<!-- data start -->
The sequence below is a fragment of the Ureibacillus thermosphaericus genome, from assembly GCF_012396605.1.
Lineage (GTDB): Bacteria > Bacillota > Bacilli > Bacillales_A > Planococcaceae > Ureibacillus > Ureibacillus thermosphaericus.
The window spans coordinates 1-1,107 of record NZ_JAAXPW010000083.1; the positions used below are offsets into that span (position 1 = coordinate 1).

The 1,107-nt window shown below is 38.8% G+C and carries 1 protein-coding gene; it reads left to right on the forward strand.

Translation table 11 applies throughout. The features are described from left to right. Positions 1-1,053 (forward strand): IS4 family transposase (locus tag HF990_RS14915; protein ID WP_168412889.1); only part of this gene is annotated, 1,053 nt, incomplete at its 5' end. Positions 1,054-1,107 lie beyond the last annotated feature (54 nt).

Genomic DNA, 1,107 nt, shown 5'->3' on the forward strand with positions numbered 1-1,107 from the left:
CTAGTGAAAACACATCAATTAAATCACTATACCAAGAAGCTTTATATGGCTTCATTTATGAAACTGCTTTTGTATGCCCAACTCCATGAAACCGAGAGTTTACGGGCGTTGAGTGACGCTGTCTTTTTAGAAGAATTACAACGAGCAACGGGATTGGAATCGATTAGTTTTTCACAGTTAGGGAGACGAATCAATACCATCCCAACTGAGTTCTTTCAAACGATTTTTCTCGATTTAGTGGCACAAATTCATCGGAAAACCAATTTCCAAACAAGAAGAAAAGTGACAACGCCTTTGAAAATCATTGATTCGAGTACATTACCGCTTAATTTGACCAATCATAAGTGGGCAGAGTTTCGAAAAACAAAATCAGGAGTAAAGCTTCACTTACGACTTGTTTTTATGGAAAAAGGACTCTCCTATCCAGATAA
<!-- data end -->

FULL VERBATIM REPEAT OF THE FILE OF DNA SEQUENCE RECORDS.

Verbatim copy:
The sequence below is a fragment of the Ureibacillus thermosphaericus genome, from assembly GCF_012396605.1.
Lineage (GTDB): Bacteria > Bacillota > Bacilli > Bacillales_A > Planococcaceae > Ureibacillus > Ureibacillus thermosphaericus.
The window spans coordinates 1-1,107 of record NZ_JAAXPW010000083.1; the positions used below are offsets into that span (position 1 = coordinate 1).

The 1,107-nt window shown below is 38.8% G+C and carries 1 protein-coding gene; it reads left to right on the forward strand.

Translation table 11 applies throughout. The features are described from left to right. Positions 1-1,053 (forward strand): IS4 family transposase (locus tag HF990_RS14915; protein ID WP_168412889.1); only part of this gene is annotated, 1,053 nt, incomplete at its 5' end. Positions 1,054-1,107 lie beyond the last annotated feature (54 nt).

Genomic DNA, 1,107 nt, shown 5'->3' on the forward strand with positions numbered 1-1,107 from the left:
CTAGTGAAAACACATCAATTAAATCACTATACCAAGAAGCTTTATATGGCTTCATTTATGAAACTGCTTTTGTATGCCCAACTCCATGAAACCGAGAGTTTACGGGCGTTGAGTGACGCTGTCTTTTTAGAAGAATTACAACGAGCAACGGGATTGGAATCGATTAGTTTTTCACAGTTAGGGAGACGAATCAATACCATCCCAACTGAGTTCTTTCAAACGATTTTTCTCGATTTAGTGGCACAAATTCATCGGAAAACCAATTTCCAAACAAGAAGAAAAGTGACAACGCCTTTGAAAATCATTGATTCGAGTACATTACCGCTTAATTTGACCAATCATAAGTGGGCAGAGTTTCGAAAAACAAAATCAGGAGTAAAGCTTCACTTACGACTTGTTTTTATGGAAAAAGGACTCTCCTATCCAGATAA